Why it might be time to get your teen a credit card

Carmel Lobello
Learn savvy credit skills now, avoid defaulting later.

In 2009, when Americans were wobbling under $1 trillion in credit card debt, Congress passed the Credit Card Accountability Responsibility and Disclosure Act, a.k.a. the CARD Act, to protect Americans from the kind of financial voodoo credit card companies were including in the fine print. Along with restricting fees and limiting when rates could be increased, the law included a few points that made it trickier for anyone under 21 to open a card, requiring them to get a co-signer or show an income to justify the line of credit.

The idea was to make it harder for young people with slim incomes to get into bad financial habits that would screw up their credit, and therefore their ability to take out a business loan or a mortgage later in life.

It is solid logic, but a new study by the Federal Reserve Bank of Richmond and Arizona State University's W.P. Carey School of Business shows that credit cards in some forms can actually benefit young people.

Here, three reasons why:

Young people are pretty good with credit

Analyzing data from Equifax and the New York Federal Reserve Bank Consumer Credit Panel, researchers found that while individuals under the age of 21 are slightly more likely to experience minor delinquencies (30 or 60 days past due), they are "substantially less likely to experience serious delinquency (90 days past due and longer)."

Specifically, individuals age 40 to 44 are 12 percent more likely to experience a serious delinquency than someone who's just 19. "These differences are economically large considering that the share of serious delinquency in the population is less than seven percent," says the paper.

One reason is that while young people might be prone to forgetting a payment for a month or two, they're also "more likely to have a parent looking over their shoulder," says Samantha Sharf in Forbes. Another may be that young people have so much student debt these days that they're more aware of credit, and less likely to allow other sources of debt to build.

The results don't account for the size of the minimum payments or the size of the cardholders' other financial responsibilities. But it did conclude that young people can be less risky credit card customers than adults.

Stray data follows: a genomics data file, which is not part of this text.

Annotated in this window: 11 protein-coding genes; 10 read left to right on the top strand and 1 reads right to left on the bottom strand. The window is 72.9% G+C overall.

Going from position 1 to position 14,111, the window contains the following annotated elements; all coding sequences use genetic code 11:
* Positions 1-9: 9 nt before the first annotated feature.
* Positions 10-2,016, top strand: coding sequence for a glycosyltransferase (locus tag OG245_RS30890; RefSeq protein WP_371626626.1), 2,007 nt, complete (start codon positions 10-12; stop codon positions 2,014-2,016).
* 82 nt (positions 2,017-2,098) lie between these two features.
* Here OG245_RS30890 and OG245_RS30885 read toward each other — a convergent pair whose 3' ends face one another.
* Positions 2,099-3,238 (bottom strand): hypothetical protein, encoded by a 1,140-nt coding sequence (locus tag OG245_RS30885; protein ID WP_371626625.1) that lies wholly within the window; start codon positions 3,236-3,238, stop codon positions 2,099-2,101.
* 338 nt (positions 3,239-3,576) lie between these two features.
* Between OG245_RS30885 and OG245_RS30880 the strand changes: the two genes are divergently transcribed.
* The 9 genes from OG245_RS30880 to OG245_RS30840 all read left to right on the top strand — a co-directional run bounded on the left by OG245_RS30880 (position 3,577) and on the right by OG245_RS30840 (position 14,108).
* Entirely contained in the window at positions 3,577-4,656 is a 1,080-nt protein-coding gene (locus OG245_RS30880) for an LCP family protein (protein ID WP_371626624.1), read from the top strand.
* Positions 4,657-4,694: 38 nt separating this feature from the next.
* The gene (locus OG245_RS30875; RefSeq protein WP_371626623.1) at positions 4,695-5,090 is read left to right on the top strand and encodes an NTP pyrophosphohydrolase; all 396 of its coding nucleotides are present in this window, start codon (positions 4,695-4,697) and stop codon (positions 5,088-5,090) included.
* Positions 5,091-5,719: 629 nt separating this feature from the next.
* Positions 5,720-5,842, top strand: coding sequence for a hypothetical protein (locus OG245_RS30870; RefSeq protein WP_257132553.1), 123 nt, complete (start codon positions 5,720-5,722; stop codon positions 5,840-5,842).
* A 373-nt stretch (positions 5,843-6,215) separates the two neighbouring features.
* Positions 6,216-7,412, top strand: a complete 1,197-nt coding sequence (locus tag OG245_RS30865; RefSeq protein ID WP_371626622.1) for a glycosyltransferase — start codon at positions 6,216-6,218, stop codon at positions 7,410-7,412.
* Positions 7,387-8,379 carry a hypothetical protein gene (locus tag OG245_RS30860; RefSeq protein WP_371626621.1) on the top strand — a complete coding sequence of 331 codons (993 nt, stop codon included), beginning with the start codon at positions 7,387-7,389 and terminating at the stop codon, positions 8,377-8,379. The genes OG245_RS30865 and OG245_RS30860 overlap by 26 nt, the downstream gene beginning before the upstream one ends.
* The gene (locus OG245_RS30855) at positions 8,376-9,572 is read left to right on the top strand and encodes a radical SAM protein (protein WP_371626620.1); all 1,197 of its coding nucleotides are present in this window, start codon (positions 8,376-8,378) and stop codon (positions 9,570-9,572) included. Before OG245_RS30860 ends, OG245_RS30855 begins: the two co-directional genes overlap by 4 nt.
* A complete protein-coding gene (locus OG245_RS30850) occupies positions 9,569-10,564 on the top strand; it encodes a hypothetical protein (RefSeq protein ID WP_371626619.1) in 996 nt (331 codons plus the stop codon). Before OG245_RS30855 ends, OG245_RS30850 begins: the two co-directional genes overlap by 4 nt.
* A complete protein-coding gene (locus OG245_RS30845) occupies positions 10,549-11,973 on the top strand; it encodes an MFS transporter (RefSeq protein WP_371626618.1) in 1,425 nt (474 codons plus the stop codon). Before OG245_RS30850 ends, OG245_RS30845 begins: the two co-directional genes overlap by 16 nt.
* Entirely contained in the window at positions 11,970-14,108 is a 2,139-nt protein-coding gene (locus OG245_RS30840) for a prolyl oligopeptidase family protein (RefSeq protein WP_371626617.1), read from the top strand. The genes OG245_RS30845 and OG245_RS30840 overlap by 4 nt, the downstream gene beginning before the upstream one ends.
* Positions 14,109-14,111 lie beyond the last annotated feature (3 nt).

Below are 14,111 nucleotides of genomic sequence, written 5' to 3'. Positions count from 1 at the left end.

Credit cards give teens a chance to build credit

While on the one hand preventing young people from opening credit cards and screwing up their credit, the rules also make it harder for them to open credit cards and start to build a healthy credit history — also necessary for attaining loans down the line. "Length of credit history is one of the biggest factors used to calculate your credit score, which lenders use to determine your credit worthiness," says Sharf.

John Ulzheimer explains on Mint.com:

In the pre-CARD Act days someone under 21 could get a credit card on their own and begin building a credit report and credit score such that when they graduated from college they already had solid credit experience, which is helpful when getting a job, getting an apartment, or getting a car loan.

The under 21 rule also suggests that we have an epiphany at 21 and can all of a sudden manage our credit responsibly. [Mint.com]

Practice makes perfect

Paying a credit card on time every month takes some getting used to, so it may be wise to get the growing pains out of the way when a person is young, and their credit limit is relatively low. The study also found that a person who gets a first card at 21 is also less likely to default than a person who gets a first card at 23.

As the study puts it, "We find that individuals who would have chosen to enter the credit card market early in the absence of the (CARD) Act are less likely to experience serious delinquency or default than the individuals who enter the credit card market later.” These individuals also have a "lower probability of experiencing serious delinquency later in life.”


View this article on TheWeek.com Get 4 Free Issues of The Week

More from The Week:

Like The Week on Facebook - Follow The Week on Twitter - Sign-up for The Week's Daily Newsletter